Serenity Sunday: Unpacking- Part 1

Becoming a wife and a mom redirected my life in ways I couldn’t have imagined. Because of those roles and the constant learning experiences associated with each, I am able to do difficult things with ease and grace…this is true.

On the other hand, I have sometimes found myself suffering silently when it comes to daily tensions. I’m not talking about the top of the morning when I’ve read my Jesus Calling and my dad’s inspirational text message that comes through in the 8 o’clock hour…

I’m talking about after the professional/work day has been conquered and mom/wife returns home to provide the physiological, safety, love/belonging, and esteem needs of her family (and sometimes extended family). You give and give until what was once a spiritual quest becomes running for your life.

You never really experience a loss of God, but indeed a loss of self. The issues that arise in the aftermath of identity disappearance have been confidence-draining and sometimes brutal in that I end up doubting God’s love for me. This brings me to the first segment of a three-part Serenity Sunday Series where I will unpack the bags I’ve accumulated in this particular season of my life. Bag 1:


Somehow, I have led myself to believe that I can only operate in the world if others who are near and dear to me are being self-actualized. This essentially means I am often at the disposal of my husband, children, students, and/or community. I am on a journey to figure out how this need developed in me. I’m pretty sure its rooted in childhood: wanting to make sure everyone was taken care of, “scanning” people to figure out their emotional needs and then giving to them no questions asked, my fear of disappointing people, or wanting to meet the great expectations people had for me…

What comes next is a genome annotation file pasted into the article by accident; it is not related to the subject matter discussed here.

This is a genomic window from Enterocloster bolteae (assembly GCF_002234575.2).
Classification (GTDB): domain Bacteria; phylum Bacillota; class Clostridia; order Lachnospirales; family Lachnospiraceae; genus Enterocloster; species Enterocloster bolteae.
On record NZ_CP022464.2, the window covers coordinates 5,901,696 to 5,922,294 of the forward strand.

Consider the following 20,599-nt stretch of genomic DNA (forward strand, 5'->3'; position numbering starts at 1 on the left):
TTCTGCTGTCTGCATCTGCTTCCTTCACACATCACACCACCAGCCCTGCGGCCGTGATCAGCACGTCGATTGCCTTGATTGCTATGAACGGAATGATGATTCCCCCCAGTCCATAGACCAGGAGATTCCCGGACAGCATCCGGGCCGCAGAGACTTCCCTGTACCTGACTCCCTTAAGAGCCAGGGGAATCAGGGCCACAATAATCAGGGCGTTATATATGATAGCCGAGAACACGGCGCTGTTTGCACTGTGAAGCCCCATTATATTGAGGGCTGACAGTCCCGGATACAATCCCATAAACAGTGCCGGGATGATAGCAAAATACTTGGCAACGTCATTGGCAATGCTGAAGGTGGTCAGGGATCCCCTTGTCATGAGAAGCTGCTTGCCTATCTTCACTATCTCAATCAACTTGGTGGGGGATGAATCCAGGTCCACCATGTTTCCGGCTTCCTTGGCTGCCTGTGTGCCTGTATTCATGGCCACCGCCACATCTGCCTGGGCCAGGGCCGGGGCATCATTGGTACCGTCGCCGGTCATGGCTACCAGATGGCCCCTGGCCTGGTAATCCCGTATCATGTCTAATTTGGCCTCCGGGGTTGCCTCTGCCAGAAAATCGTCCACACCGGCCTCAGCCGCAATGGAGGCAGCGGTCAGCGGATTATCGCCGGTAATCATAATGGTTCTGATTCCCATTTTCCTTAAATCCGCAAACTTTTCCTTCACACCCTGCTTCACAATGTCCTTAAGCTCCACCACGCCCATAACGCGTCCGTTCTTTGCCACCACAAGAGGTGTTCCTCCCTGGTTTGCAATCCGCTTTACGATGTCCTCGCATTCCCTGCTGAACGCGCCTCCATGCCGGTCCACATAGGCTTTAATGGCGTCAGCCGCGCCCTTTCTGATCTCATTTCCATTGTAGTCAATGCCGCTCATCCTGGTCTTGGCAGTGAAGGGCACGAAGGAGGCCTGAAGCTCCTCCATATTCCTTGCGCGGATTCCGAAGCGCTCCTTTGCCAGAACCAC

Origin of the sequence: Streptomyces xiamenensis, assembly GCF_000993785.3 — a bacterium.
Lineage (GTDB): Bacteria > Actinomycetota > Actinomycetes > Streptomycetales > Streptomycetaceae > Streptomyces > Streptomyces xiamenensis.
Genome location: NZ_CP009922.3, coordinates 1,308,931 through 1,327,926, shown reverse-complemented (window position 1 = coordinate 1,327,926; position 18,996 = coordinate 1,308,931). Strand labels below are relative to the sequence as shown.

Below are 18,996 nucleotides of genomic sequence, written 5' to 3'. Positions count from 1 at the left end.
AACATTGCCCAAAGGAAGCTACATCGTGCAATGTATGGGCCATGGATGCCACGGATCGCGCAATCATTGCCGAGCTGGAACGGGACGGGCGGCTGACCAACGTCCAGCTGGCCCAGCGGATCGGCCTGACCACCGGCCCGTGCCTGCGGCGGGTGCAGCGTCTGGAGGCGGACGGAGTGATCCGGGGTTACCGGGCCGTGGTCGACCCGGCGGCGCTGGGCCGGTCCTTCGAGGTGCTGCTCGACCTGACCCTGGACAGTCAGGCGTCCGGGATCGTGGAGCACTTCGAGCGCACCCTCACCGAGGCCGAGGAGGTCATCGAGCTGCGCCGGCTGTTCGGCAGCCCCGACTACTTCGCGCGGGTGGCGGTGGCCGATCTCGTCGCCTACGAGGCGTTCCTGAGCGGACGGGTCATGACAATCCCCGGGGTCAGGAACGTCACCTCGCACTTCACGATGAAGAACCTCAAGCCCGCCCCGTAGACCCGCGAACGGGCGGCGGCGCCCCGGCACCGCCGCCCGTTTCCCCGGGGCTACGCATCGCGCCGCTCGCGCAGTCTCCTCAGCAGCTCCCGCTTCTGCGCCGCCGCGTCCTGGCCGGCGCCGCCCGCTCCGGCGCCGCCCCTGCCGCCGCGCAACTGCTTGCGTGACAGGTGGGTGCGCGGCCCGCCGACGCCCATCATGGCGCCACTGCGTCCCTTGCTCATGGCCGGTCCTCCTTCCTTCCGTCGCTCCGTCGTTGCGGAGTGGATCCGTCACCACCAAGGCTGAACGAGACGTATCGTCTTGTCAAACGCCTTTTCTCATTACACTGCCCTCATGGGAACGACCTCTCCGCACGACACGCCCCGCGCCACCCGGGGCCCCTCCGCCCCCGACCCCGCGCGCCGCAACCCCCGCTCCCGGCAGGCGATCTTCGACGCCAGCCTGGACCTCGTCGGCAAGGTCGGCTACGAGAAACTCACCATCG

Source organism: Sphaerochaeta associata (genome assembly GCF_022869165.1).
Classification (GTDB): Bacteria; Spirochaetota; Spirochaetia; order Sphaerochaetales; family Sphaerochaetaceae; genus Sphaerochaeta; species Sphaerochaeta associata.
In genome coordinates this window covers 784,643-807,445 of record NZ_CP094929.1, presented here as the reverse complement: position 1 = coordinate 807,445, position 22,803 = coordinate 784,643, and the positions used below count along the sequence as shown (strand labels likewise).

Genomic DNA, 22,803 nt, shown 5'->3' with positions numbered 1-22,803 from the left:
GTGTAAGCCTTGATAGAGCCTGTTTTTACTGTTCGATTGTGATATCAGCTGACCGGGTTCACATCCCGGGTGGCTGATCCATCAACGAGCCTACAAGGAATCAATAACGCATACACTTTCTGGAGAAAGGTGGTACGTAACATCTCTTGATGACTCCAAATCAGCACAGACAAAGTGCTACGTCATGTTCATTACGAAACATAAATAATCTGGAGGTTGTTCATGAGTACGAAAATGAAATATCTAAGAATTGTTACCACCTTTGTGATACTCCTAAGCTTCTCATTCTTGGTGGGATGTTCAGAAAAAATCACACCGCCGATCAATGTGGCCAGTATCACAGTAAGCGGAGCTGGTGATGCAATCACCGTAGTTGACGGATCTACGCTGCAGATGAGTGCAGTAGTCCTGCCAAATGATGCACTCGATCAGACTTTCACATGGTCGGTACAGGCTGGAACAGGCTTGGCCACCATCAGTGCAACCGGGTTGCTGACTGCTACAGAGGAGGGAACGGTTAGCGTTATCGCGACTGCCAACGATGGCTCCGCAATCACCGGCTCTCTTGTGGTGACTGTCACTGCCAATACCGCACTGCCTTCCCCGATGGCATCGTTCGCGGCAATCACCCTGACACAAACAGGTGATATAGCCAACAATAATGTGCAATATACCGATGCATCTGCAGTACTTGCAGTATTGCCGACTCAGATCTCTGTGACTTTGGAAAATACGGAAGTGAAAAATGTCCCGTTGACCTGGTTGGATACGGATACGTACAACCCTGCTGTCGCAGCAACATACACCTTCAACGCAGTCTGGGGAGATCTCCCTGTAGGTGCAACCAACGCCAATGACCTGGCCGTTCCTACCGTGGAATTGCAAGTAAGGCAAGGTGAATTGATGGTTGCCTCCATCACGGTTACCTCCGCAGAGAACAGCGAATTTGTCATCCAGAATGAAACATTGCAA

To fix this: I will learn to live independently and commit to being well within. If I am well, my environment will be well…my people will be well.

Actions I will take: I will learn to meet my own needs without over-relying on external systems. This includes making practical decisions without my spouse that can sustain our home, family, or future. I’m smart, and I can make solo moves. I will not become agitated when loved ones desire personal growth or change, but I will speak out if their evolution creates unjust patterns. Lastly, I will figure out what truly makes me happy (since that is ultimately the responsibility of the individual) by creating a lifestyle that I personally enjoy– that’s also inclusive of friends and other vital women. I will retreat more often to write, reflect, and pray. Finally, I will continue to help others without losing myself, my mind, my values, or my faith.

End of part one.

Clinnesha is a writer, wife, mom, meta-artist, and social entrepreneur who feels most accountable to southern, black citizen-artists, elders, children, and families. Her work is at the intersection of arts, culture, innovation, and community.

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